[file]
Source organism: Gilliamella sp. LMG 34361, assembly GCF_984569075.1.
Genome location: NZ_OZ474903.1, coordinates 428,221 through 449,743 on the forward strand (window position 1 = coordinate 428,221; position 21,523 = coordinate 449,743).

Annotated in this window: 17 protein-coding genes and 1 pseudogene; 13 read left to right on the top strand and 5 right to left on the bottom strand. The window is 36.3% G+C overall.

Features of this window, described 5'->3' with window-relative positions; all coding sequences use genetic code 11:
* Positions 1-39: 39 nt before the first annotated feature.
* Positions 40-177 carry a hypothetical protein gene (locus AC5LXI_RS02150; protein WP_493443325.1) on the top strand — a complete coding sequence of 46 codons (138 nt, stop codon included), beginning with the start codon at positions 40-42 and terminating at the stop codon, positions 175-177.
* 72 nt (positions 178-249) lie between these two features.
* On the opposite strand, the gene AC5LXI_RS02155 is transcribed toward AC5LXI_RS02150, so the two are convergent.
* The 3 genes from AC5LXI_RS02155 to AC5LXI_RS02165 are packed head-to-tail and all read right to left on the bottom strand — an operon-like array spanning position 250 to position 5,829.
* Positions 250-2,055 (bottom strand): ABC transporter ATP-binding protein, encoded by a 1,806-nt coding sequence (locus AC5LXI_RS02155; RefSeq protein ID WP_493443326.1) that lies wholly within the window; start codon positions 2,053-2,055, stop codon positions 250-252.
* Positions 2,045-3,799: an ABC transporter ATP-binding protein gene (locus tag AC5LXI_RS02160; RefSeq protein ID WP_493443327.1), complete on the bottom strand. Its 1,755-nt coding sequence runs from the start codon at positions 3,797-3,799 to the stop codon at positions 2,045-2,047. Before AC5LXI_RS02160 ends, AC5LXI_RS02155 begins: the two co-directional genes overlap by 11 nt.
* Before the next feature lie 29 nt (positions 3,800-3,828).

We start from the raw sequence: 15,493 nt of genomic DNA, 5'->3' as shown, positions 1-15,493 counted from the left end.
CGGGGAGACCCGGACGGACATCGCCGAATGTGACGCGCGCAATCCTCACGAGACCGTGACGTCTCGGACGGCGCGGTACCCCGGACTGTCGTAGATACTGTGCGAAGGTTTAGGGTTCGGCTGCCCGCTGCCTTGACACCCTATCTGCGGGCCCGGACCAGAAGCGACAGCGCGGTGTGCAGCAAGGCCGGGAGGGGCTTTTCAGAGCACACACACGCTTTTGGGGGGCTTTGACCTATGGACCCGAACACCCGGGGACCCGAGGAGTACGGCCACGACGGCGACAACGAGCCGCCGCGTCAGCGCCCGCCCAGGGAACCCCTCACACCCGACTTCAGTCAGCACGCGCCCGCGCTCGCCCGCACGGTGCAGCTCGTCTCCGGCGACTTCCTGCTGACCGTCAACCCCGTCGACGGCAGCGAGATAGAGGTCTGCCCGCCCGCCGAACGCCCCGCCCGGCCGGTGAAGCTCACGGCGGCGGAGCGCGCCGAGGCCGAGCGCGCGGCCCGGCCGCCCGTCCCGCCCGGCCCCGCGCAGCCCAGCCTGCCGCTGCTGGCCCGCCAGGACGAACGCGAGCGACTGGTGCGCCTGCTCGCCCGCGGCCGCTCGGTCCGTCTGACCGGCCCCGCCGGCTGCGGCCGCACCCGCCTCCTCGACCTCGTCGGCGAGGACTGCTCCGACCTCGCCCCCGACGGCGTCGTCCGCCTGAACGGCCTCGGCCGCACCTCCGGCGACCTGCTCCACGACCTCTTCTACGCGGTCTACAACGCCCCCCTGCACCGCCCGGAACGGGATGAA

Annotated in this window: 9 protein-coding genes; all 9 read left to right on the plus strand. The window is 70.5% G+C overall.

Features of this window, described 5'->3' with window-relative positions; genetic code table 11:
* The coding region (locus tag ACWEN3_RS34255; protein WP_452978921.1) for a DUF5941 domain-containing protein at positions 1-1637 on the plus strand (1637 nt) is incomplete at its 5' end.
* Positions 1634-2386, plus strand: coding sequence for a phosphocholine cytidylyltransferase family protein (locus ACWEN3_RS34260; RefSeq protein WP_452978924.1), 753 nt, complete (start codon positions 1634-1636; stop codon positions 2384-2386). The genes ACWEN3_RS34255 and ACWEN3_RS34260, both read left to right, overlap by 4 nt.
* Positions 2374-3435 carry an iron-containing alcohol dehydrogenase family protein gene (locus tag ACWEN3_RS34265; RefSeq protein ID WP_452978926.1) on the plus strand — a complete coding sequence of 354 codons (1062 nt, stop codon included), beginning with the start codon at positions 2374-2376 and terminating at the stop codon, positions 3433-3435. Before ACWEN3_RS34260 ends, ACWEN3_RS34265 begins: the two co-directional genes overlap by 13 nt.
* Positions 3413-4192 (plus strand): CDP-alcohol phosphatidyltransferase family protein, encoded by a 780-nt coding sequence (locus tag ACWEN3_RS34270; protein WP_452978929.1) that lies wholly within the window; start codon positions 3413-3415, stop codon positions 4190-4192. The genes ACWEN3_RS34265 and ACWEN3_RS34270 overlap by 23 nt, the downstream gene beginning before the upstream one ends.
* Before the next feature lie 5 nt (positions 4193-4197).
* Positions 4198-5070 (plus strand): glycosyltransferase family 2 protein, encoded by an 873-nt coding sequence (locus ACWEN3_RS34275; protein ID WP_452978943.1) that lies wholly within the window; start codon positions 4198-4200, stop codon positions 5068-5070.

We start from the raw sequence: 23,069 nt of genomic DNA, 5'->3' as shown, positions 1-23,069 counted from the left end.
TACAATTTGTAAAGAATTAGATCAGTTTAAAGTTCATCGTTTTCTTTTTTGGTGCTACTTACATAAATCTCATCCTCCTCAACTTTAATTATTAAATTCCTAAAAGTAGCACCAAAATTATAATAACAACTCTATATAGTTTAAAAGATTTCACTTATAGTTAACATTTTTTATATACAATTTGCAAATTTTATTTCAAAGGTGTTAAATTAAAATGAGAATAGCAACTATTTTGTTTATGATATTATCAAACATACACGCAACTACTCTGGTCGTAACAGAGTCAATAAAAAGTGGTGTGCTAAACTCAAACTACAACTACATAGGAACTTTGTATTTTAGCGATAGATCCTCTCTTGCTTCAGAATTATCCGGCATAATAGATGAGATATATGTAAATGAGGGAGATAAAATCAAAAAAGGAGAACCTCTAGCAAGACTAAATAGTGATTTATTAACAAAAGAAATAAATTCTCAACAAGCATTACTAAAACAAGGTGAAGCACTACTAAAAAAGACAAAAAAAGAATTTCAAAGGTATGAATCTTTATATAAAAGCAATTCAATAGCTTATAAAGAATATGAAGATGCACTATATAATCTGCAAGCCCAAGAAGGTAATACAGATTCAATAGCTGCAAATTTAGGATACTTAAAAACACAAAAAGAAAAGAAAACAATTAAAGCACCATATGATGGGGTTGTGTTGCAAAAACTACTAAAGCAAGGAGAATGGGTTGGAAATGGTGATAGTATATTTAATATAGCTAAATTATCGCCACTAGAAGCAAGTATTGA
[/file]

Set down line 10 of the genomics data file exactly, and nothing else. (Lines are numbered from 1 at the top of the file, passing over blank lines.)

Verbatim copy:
* Positions 250-2,055 (bottom strand): ABC transporter ATP-binding protein, encoded by a 1,806-nt coding sequence (locus AC5LXI_RS02155; RefSeq protein ID WP_493443326.1) that lies wholly within the window; start codon positions 2,053-2,055, stop codon positions 250-252.